Representatives of BC fruit growers had a conference call with Canadian Food Inspection Agency officials yesterday to discuss new protocols for shipments of fresh produce to the European Union.
The new regulation comes into effect September 1 and requires a systems approach to certification of fresh apples, pears, cherries, blueberries (and related species), potatoes and tomatoes. BC exported more than $7 million worth of these products to the EU in 2018.
While the EU informed its trading partners of the new rule in December 2018, federal officials informed growers across Canada of the requirements on August 22, 10 days prior to their implementation. The announcement caught them off-guard.
“I’ve not heard of this before,” said Glen Lucas, general manager of the BC Fruit Growers Association. “To say, ‘We’re going to cut off all imports on September 1 is unusual.’”
The discussion with CFIA officials this week will begin to chart a way forward. Growers are optimistic that pest protocols in place for other trading partners will be a solid foundation for whatever the EU requires.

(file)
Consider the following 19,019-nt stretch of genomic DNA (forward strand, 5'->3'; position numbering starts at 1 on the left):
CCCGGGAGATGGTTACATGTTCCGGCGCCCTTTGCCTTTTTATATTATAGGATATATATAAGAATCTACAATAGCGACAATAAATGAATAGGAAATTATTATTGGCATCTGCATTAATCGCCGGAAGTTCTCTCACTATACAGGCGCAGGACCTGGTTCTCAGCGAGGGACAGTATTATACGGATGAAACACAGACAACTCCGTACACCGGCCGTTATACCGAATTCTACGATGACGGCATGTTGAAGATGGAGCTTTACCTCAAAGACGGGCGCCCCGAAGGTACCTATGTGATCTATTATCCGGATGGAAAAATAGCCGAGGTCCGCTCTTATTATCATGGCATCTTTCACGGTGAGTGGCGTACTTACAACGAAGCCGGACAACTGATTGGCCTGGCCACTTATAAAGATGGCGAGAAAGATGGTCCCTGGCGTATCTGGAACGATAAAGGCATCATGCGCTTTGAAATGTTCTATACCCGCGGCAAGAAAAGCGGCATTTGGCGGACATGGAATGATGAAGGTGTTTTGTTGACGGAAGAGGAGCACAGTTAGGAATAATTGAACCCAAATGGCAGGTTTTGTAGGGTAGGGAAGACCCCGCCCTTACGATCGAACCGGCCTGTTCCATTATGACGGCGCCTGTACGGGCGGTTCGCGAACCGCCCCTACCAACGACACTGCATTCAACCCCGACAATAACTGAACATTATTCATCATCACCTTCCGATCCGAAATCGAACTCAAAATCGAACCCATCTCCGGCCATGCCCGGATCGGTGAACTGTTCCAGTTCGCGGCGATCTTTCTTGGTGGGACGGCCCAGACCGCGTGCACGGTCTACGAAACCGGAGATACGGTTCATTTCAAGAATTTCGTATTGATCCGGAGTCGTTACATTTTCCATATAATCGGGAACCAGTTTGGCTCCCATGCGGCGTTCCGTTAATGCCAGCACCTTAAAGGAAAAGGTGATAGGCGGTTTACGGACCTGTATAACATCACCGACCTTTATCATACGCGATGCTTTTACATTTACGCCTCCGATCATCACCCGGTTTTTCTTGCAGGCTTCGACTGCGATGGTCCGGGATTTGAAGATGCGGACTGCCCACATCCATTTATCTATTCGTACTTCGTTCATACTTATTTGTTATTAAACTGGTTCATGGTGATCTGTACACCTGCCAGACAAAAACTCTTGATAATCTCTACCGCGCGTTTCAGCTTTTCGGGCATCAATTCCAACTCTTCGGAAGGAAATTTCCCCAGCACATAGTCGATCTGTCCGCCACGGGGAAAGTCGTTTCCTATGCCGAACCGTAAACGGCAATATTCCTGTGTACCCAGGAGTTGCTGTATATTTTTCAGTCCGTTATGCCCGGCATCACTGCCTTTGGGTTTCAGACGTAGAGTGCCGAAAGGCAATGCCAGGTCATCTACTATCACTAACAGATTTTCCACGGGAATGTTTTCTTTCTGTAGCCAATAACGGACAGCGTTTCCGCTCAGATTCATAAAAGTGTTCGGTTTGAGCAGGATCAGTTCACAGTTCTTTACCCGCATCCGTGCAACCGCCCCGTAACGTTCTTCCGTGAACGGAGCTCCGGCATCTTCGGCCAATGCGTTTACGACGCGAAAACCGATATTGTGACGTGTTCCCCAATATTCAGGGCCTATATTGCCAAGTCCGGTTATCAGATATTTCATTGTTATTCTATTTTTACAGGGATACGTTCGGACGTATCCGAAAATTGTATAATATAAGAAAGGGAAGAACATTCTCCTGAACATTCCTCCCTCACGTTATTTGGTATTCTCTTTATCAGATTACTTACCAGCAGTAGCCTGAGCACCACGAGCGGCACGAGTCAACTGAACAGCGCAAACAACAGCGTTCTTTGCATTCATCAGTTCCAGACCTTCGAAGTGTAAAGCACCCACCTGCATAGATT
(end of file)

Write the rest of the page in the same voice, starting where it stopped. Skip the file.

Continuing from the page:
However, there are uncertainties.
The new UK government has set a hard deadline of October 31 for the country’s departure from the EU. The effect this will have on shipments of fresh produce is unknown, but exporters are advised to ensure shipments have a valid phytosanitary certificate or that the UK receiving facility is a properly designated Place of First Arrival (PoFA).
A plant health certificate will be mandatory for virtually all plant products shipped to the EU under a new plant health regulation that takes effect December 14.
Sukhpal Bal, president of the BC Cherry Association, says having a single protocol would make sense for growers, who often spend more time tending to paper than trees.
“It will be important that we have an arrangement with them,” Bal said regarding the continuity of trade with the UK post-Brexit. “We don’t want to have all these chopped up different agreements.”